Russia’s parliament, the Duma, is set to ban crypto trading by unskilled investors.
For crypto, this is yet another blow within the nation led by Vladimir Putin.
Protecting unqualified investors
The announcement came from MP Anatoly Aksakov, who heads the Financial Markets Committee in the Russian parliament. It was he who announced a law to protect investors from making bad financial choices. At a conference dedicated to consumer rights, he said:
“Digital assets are a topic we are paying close attention to, and we will look to protect our citizens as much as possible when they invest in digital currencies and digital assets, because this is a new instrument, and it is quite complex for the unqualified investor”.
The point is that cryptocurrencies offer great opportunities and just as many risks: that is why it is important to protect less experienced investors.
How this will happen is currently unknown. What is clear is that Russia is adopting stringent regulation of cryptocurrencies.
Restrictions on crypto trading in Russia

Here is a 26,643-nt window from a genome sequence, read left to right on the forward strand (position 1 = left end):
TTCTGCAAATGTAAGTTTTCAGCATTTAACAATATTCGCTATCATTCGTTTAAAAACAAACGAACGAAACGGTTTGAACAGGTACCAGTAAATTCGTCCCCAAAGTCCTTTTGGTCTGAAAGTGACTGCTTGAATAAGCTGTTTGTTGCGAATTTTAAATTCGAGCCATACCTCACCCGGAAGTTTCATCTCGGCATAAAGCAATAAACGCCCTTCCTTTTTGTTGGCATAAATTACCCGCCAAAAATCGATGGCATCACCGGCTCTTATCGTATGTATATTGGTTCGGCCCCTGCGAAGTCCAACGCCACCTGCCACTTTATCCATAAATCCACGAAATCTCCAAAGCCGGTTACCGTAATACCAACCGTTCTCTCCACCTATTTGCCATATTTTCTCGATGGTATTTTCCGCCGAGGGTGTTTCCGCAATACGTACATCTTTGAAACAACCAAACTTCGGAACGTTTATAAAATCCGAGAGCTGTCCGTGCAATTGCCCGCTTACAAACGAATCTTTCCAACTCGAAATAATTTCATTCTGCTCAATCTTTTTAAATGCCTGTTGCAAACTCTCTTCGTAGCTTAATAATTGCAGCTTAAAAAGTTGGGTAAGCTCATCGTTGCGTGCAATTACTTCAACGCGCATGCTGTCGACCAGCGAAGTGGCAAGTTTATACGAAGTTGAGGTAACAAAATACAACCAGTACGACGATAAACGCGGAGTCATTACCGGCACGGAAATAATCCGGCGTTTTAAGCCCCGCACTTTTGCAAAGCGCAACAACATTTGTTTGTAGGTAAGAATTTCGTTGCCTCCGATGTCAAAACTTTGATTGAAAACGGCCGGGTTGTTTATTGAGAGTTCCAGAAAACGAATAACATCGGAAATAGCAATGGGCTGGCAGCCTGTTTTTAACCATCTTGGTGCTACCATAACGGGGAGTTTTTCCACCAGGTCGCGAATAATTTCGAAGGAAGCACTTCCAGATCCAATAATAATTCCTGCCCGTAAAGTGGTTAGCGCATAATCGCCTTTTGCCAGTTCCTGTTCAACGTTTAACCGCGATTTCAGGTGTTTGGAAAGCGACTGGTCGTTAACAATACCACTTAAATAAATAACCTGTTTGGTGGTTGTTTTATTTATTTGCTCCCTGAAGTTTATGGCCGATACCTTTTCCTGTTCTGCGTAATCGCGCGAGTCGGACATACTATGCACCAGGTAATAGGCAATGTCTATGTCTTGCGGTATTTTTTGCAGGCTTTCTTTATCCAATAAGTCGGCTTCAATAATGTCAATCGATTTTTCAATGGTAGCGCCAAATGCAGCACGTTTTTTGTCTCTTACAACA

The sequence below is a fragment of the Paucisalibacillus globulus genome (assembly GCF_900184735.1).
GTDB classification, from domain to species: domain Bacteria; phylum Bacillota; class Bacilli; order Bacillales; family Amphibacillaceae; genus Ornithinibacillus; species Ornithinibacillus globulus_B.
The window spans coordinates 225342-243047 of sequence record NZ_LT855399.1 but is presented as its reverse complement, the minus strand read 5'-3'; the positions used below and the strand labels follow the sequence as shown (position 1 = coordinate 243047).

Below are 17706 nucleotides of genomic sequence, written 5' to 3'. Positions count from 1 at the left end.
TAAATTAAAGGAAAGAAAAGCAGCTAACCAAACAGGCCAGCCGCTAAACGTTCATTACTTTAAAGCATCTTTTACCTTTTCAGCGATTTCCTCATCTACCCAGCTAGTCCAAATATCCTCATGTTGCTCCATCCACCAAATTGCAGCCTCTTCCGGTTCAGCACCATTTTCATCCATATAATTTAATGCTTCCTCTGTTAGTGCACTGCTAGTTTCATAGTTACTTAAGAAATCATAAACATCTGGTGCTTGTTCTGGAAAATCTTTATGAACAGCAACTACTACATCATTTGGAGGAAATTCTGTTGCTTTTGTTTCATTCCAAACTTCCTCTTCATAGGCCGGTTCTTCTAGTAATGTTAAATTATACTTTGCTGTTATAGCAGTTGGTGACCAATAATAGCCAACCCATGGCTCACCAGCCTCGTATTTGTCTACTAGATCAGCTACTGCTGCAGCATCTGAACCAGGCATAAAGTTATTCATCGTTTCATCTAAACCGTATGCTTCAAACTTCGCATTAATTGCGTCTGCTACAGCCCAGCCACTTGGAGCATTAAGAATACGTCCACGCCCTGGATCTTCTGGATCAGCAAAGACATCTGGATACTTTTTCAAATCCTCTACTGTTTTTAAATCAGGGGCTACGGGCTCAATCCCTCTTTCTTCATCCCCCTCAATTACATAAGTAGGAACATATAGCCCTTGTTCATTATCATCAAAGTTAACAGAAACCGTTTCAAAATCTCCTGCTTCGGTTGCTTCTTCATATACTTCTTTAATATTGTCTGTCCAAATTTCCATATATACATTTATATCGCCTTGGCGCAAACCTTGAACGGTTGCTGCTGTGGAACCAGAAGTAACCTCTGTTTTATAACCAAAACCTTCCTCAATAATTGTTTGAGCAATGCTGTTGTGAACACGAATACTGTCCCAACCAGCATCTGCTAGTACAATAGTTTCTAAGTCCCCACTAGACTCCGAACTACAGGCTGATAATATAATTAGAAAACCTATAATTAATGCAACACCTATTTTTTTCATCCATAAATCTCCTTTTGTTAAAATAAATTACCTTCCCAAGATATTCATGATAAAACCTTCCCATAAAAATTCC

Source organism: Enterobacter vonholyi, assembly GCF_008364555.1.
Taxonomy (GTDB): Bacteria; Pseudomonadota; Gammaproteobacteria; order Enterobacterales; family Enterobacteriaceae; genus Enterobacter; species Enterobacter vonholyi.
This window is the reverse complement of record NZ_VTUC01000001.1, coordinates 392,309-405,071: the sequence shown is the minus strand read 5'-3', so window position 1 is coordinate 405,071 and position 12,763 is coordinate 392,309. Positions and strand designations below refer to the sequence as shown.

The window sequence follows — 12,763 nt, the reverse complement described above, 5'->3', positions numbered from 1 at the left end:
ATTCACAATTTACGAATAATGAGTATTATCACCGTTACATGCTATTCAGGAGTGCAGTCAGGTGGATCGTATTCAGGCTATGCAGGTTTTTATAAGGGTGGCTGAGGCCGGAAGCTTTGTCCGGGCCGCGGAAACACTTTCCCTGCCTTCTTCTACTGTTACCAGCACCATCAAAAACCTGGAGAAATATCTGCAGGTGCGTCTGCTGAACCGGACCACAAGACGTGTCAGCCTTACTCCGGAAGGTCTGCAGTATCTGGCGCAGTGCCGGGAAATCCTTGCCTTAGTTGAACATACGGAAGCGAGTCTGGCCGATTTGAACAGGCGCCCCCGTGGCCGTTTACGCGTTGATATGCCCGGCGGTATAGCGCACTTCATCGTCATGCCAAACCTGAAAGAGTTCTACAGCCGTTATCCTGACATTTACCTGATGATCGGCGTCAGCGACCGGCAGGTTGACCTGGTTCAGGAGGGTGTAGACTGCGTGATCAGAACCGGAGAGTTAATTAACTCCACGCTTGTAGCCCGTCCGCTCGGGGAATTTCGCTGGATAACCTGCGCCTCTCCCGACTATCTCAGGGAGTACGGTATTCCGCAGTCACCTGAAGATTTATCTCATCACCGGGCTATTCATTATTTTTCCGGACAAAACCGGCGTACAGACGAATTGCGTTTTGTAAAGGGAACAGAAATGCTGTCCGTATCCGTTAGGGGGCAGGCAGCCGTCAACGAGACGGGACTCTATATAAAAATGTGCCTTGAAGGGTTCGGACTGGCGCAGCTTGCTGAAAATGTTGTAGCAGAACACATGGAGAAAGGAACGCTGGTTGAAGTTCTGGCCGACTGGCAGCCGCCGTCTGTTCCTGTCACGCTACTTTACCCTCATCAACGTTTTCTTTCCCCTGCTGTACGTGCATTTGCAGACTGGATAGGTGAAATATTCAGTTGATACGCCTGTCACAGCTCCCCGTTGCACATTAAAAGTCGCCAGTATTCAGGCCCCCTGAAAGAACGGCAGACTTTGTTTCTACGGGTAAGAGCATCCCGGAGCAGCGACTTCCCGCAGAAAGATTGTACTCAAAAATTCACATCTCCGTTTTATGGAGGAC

Russia seems to have a controversial relationship with digital assets. Last year, the Duma passed a law regulating crypto trading but preventing cryptocurrencies from being used as means of payment. The rule came into effect in 2021.
In recent months, however, the authorities’ attention seems to be tightening.
A statement issued by Russia’s central bank called on banks to block money transfers to suspicious activities. These included cryptocurrency exchanges.
This clampdown is due to the fact that Russia is one of the countries from which many hackers come. These are criminals who launch ransomware attacks and get paid in crypto.
It seems that these words are destined to become real regulations. The Russian Central Bank is reportedly working with commercial banks to prevent the transfer of money to crypto exchanges. This would be a disguised ban.
The BCR has repeatedly expressed its scepticism about cryptocurrencies because of their volatility and the risks involved.
A digital rouble to curb cryptocurrencies
In fact, this attitude reveals a desire to defend the local currency, the rouble.
Russia is also reportedly entertaining the idea of launching its own CBDC. This move would respond to the demand of citizens and investors for a digital tool for quick payments and would also allow the government to limit the spread of cryptocurrencies or other private currencies.
However, this would not be a concrete project at the moment. The launch is far off.